Malkolm is cycling on! He is now cycling from Alaska to Washington DC, and then continuing on to the UN Climate Change conference in Cancun in December.
It all started with Bird Year, Malkolm and his parents' year-long, fossil-fuel-free journey in search of birds. Cycling a total of 13,133 miles (21,144 km), they identified 548 different bird species and raised more than $25,000 for bird conservation. Bird Year turned them into confirmed cyclists and taught them that climate change was more serious than they had thought.
In 2009, Malkolm biked from Whitehorse to Ottawa as a part of Pedal for the Planet: the project called for the Canadian Government to become a leader in the struggle to come to grips with climate change. The Harper Government did not even meet with the young cyclists.
Malkolm is now 18 and just finished high school. On August 24, he dipped his foot in the Pacific Ocean in Skagway, Alaska. Then headed up and over the White Pass to the Alaska Highway on his journey to Washington and on to Cancun.

Tuesday, February 12, 2008

One last cold spell (Ken)

We rode down the bike trail on Sanibel Island to J.N. “Ding” Darling National Wildlife Refuge. An Anhinga flew overhead. Reddish Egrets charged around out on the mud flats. Great Egrets, Little Blue Herons and Great Blue Herons waited patiently for fish to swim to them. Roseate Spoonbills swept their bills through the shallows. None of them looked cold.

“How are you?” Wendy asked the woman in the entrance booth.

“Cold,” she answered grumpily.

We stared at her, waiting for the punch-line that never came. It was about 70 (21 C). We were in shorts and T-shirts, soaking up the sun. Wendy and I mailed our long underwear home a week earlier, that’s how confident we were that we were done with cold.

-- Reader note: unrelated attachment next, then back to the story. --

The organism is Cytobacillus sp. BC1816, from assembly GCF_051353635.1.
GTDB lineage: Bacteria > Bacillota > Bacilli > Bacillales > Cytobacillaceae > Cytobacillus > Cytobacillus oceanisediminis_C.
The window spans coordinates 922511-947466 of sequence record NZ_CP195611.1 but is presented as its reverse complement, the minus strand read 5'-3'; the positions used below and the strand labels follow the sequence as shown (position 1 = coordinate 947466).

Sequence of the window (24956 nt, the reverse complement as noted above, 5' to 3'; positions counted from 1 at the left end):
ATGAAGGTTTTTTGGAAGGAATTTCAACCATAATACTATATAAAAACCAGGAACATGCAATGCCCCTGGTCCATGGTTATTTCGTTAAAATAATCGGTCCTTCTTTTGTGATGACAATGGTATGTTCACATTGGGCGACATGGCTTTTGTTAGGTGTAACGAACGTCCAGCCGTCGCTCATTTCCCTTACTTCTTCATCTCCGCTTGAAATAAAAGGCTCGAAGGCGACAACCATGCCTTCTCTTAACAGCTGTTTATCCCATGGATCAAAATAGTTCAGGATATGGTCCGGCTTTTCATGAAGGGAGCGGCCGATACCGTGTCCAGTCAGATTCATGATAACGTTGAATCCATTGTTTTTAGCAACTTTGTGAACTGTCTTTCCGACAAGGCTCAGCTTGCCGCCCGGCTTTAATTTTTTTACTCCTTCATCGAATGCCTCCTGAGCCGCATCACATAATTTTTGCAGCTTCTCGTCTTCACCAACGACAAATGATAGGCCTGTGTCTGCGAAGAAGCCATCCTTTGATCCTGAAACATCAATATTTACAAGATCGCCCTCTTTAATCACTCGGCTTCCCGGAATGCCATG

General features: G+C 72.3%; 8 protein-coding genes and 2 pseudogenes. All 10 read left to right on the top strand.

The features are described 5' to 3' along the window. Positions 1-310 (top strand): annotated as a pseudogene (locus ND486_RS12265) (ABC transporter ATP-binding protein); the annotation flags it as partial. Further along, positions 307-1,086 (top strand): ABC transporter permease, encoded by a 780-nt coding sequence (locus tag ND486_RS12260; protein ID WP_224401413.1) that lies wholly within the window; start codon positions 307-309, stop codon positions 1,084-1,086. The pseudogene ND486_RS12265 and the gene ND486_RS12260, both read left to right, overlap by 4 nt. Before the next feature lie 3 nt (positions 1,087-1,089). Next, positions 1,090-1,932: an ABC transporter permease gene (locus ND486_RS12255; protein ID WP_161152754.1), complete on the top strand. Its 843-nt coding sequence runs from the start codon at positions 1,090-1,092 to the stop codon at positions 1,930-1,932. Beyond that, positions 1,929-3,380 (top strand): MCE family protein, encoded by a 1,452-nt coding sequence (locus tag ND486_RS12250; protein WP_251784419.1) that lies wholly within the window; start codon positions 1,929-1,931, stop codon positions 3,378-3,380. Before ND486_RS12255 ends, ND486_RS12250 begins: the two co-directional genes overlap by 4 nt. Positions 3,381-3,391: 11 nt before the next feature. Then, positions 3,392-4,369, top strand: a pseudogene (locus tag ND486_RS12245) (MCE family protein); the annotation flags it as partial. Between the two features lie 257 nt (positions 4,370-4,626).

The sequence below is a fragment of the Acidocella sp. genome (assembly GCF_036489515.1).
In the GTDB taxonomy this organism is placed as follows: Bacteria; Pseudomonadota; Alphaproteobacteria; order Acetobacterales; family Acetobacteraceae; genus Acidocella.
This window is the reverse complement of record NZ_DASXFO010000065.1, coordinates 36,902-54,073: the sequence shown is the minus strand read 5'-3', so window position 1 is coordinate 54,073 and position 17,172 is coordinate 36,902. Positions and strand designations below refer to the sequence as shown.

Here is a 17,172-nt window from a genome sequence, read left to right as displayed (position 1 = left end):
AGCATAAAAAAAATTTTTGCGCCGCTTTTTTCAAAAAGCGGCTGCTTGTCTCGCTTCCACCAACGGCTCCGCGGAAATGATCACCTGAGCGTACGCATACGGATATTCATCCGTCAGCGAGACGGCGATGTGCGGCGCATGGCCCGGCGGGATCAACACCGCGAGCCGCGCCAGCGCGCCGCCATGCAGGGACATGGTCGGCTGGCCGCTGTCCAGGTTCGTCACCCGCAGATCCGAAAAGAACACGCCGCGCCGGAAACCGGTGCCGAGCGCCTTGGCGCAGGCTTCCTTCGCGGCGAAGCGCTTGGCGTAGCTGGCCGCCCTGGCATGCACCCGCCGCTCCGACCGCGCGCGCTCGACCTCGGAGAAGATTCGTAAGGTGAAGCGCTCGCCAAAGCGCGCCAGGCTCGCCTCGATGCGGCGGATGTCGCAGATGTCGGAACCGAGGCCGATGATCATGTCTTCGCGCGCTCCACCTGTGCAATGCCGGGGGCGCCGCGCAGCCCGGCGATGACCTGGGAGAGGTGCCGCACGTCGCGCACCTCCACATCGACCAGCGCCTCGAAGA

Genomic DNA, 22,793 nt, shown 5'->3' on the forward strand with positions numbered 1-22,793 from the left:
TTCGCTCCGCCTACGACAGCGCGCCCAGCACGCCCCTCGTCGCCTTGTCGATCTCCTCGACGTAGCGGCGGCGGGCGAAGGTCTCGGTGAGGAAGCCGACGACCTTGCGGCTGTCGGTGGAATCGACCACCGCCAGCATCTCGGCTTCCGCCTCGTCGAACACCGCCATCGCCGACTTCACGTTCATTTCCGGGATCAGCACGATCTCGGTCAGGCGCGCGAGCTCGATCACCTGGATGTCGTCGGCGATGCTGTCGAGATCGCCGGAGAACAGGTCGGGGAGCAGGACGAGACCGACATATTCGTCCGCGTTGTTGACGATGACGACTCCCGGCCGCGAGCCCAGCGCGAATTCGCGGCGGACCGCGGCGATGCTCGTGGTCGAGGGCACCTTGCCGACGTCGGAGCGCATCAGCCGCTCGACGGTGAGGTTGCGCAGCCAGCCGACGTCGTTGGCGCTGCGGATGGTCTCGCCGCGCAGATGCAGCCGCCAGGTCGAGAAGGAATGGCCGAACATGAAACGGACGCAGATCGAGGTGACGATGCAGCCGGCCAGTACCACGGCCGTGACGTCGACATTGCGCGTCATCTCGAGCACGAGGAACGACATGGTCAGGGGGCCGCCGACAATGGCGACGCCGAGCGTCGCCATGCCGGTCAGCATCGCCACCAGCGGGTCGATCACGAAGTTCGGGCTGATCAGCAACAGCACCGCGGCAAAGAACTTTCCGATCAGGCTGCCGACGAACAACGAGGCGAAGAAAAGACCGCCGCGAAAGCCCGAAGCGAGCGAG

“I didn’t come to Florida to shiver,” she added.

We didn’t tell her about the two-week cold spell that is squatting over our home in the Yukon. Last time I called home, it was 43 degrees below zero

The “cold” front came through when we stayed with our new friends Ken Burgener and Linda Warschauer in Cape Coral. I didn’t notice much change, although the humidity was a little lower and we had to pull our sleeping bags above our knees in the night. Linda has a precise internal thermostat. She told us she could tell when the front came through. Ken, who is relentlessly cheerful, was too busy laughing to notice anything. He once took a Scientology test that concluded that he was “unbalanced” because he was too happy.

One more thing about temperatures The price of campsites goes up proportionately to the mean winter temperature. Since I’m used to wilderness camping, I hate paying anything to set up a tent. Okay, okay – I don’t mind paying for a shower and a picnic table when I’m on a bicycle trip – but we were trying to find a place to camp up by Venice, Florida and the going rate was $50 (+ $5 for Malkolm). And that was for the privilege of sleeping on a concrete pad, surrounded by giant RVs. State Parks are cheaper, but they are impossible to get into unless you reserve months in advance, something that is tough to do on a bike trip.

Not that we’re complaining. Not when it is -40 back home.

No comments: